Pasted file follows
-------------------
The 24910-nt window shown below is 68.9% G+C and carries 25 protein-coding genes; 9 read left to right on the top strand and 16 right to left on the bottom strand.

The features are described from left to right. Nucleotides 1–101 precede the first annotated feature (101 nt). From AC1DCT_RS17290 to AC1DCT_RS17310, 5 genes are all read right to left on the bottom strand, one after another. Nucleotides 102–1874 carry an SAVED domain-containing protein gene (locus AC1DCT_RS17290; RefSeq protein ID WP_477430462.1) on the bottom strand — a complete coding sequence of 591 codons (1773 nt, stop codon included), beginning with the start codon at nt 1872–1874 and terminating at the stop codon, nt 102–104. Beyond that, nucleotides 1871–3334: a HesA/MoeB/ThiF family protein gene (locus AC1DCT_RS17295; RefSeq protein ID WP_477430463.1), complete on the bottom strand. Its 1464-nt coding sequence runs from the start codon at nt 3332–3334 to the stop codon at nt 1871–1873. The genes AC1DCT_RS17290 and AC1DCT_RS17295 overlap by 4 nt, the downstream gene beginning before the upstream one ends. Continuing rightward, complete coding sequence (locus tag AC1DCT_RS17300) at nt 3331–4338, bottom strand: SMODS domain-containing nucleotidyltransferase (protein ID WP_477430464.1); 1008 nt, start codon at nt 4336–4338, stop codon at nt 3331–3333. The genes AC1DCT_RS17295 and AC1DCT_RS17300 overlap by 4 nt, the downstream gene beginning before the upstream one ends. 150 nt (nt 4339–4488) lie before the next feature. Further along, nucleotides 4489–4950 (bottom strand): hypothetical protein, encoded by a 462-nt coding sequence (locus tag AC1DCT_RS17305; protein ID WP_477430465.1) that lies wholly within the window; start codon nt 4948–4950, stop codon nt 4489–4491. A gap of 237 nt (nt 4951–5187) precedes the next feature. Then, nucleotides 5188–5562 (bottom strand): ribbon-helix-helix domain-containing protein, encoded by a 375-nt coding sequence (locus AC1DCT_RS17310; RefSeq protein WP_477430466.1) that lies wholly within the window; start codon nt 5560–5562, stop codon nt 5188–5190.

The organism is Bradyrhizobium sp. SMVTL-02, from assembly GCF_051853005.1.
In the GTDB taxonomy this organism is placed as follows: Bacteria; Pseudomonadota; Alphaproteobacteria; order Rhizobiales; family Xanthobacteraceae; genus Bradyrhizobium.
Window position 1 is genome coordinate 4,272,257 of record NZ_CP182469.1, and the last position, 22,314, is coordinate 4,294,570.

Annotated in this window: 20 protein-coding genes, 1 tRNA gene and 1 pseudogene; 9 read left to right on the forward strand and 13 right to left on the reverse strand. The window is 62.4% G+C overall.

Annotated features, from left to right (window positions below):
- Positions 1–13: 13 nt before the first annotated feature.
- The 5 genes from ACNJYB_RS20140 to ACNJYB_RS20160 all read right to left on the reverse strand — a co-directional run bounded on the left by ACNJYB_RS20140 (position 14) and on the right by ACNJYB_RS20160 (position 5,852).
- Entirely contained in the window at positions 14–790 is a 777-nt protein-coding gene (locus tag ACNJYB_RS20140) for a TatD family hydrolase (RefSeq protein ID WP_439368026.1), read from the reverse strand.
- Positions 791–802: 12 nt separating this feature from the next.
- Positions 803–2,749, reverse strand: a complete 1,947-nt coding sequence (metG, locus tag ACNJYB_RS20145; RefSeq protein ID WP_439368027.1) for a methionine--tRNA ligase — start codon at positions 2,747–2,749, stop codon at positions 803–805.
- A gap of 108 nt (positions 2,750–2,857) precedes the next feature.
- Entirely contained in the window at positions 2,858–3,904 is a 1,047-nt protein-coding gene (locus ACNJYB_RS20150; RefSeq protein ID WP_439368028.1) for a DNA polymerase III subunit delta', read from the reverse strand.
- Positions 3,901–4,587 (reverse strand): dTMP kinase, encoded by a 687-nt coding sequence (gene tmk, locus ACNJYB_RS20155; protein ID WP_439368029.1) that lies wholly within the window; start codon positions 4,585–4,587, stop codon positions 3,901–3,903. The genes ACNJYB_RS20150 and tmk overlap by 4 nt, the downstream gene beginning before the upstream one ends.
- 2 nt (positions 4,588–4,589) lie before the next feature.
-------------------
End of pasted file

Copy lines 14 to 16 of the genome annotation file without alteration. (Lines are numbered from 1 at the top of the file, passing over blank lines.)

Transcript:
- Entirely contained in the window at positions 2,858–3,904 is a 1,047-nt protein-coding gene (locus ACNJYB_RS20150; RefSeq protein ID WP_439368028.1) for a DNA polymerase III subunit delta', read from the reverse strand.
- Positions 3,901–4,587 (reverse strand): dTMP kinase, encoded by a 687-nt coding sequence (gene tmk, locus ACNJYB_RS20155; protein ID WP_439368029.1) that lies wholly within the window; start codon positions 4,585–4,587, stop codon positions 3,901–3,903. The genes ACNJYB_RS20150 and tmk overlap by 4 nt, the downstream gene beginning before the upstream one ends.
- 2 nt (positions 4,588–4,589) lie before the next feature.